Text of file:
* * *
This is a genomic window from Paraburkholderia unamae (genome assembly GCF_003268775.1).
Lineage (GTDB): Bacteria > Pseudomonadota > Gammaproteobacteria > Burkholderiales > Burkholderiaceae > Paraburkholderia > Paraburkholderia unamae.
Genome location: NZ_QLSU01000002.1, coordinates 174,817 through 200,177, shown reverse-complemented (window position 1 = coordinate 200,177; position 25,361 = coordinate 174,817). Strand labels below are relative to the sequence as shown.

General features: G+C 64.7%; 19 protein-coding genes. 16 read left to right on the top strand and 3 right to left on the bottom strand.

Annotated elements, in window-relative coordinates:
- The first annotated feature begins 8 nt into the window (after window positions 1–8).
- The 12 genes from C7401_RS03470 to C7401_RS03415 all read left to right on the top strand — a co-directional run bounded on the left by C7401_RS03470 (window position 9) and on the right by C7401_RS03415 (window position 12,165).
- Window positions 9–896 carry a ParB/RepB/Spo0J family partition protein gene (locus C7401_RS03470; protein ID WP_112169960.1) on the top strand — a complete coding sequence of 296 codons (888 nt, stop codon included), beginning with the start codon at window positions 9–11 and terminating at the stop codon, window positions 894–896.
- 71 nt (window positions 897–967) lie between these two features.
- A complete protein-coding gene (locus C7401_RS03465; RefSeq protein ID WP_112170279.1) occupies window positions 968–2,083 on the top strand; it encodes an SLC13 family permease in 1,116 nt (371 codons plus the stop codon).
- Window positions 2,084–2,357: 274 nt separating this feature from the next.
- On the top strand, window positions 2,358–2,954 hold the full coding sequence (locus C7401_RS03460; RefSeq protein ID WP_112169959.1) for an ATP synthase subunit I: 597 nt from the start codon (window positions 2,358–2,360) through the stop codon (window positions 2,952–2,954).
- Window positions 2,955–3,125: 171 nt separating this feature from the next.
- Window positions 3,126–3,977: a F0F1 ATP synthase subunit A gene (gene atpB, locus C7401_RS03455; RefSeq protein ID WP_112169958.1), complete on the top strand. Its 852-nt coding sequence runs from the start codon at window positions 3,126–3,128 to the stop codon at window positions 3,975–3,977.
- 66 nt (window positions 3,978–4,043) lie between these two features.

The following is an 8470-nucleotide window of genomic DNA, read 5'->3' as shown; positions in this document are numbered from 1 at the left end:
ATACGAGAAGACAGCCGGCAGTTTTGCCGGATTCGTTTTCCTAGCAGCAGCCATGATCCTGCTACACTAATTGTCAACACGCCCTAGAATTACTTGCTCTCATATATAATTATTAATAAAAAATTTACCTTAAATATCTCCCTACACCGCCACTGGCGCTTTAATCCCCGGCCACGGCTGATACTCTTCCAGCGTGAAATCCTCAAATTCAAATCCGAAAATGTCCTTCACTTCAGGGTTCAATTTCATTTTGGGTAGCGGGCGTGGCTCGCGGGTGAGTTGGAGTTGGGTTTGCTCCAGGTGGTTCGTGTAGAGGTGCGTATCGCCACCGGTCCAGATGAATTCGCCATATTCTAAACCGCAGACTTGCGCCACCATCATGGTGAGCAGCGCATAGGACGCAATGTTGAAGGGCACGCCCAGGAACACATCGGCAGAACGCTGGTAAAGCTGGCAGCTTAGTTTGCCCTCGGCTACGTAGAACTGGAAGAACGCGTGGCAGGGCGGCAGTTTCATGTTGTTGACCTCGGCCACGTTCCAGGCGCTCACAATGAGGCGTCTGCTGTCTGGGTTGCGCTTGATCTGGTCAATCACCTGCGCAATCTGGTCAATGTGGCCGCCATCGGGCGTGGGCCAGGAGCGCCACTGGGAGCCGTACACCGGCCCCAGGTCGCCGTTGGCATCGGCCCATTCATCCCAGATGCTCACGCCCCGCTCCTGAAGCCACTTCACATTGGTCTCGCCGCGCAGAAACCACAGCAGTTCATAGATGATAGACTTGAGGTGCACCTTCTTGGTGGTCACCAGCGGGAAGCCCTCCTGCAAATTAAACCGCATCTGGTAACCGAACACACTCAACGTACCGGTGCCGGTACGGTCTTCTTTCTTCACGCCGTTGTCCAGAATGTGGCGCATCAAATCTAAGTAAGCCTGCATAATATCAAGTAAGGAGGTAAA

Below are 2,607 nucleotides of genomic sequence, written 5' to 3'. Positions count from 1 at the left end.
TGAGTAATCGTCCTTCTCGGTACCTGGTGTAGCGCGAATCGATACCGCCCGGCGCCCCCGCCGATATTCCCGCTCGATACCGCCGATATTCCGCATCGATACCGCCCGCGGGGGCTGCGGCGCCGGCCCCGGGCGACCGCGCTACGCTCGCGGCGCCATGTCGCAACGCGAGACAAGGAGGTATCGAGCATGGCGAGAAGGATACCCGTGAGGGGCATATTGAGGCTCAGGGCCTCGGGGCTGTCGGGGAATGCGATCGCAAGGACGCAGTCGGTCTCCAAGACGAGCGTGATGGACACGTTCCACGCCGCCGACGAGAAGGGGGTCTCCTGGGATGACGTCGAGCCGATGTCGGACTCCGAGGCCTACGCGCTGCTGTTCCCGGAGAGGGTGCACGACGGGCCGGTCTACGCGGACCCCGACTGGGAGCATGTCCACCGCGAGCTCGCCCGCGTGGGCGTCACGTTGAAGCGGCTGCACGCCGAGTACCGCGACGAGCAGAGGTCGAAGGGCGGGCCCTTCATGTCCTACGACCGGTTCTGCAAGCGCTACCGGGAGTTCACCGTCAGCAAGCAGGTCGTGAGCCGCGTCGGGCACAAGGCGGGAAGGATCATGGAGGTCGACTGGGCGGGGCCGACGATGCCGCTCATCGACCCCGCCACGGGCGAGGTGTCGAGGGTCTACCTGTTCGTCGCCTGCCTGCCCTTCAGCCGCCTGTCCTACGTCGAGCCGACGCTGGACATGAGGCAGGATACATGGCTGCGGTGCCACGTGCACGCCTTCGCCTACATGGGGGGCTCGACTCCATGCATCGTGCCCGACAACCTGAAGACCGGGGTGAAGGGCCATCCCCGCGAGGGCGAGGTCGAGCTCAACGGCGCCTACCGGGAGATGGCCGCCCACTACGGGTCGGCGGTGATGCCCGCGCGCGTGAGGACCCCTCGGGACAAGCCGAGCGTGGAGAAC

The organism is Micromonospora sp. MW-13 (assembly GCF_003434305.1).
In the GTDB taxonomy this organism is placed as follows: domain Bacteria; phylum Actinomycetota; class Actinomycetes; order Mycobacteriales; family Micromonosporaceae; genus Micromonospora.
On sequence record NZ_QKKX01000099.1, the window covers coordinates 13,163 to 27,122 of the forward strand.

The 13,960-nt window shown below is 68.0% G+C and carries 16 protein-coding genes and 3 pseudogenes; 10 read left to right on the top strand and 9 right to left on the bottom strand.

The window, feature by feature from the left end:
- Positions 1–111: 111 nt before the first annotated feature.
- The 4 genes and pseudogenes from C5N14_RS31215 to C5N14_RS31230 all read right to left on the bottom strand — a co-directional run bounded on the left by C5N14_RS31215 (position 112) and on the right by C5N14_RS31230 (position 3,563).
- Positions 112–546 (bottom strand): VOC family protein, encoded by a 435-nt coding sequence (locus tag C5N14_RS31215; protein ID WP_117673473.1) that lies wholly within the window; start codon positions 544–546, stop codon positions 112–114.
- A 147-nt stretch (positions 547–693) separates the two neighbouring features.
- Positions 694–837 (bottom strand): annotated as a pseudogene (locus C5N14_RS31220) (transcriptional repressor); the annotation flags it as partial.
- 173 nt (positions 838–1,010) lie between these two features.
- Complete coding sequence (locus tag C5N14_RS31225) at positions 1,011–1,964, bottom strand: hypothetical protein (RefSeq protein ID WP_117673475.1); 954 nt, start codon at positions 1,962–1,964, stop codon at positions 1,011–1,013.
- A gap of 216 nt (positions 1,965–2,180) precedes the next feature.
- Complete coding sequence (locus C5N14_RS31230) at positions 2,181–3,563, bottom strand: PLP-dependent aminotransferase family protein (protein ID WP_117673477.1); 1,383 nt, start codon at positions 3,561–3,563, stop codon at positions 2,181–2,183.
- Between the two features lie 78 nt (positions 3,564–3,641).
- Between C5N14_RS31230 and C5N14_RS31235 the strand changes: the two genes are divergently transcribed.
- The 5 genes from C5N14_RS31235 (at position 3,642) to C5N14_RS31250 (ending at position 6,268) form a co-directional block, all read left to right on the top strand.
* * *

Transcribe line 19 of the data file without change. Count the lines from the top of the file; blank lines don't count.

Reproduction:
TGAGTAATCGTCCTTCTCGGTACCTGGTGTAGCGCGAATCGATACCGCCCGGCGCCCCCGCCGATATTCCCGCTCGATACCGCCGATATTCCGCATCGATACCGCCCGCGGGGGCTGCGGCGCCGGCCCCGGGCGACCGCGCTACGCTCGCGGCGCCATGTCGCAACGCGAGACAAGGAGGTATCGAGCATGGCGAGAAGGATACCCGTGAGGGGCATATTGAGGCTCAGGGCCTCGGGGCTGTCGGGGAATGCGATCGCAAGGACGCAGTCGGTCTCCAAGACGAGCGTGATGGACACGTTCCACGCCGCCGACGAGAAGGGGGTCTCCTGGGATGACGTCGAGCCGATGTCGGACTCCGAGGCCTACGCGCTGCTGTTCCCGGAGAGGGTGCACGACGGGCCGGTCTACGCGGACCCCGACTGGGAGCATGTCCACCGCGAGCTCGCCCGCGTGGGCGTCACGTTGAAGCGGCTGCACGCCGAGTACCGCGACGAGCAGAGGTCGAAGGGCGGGCCCTTCATGTCCTACGACCGGTTCTGCAAGCGCTACCGGGAGTTCACCGTCAGCAAGCAGGTCGTGAGCCGCGTCGGGCACAAGGCGGGAAGGATCATGGAGGTCGACTGGGCGGGGCCGACGATGCCGCTCATCGACCCCGCCACGGGCGAGGTGTCGAGGGTCTACCTGTTCGTCGCCTGCCTGCCCTTCAGCCGCCTGTCCTACGTCGAGCCGACGCTGGACATGAGGCAGGATACATGGCTGCGGTGCCACGTGCACGCCTTCGCCTACATGGGGGGCTCGACTCCATGCATCGTGCCCGACAACCTGAAGACCGGGGTGAAGGGCCATCCCCGCGAGGGCGAGGTCGAGCTCAACGGCGCCTACCGGGAGATGGCCGCCCACTACGGGTCGGCGGTGATGCCCGCGCGCGTGAGGACCCCTCGGGACAAGCCGAGCGTGGAGAAC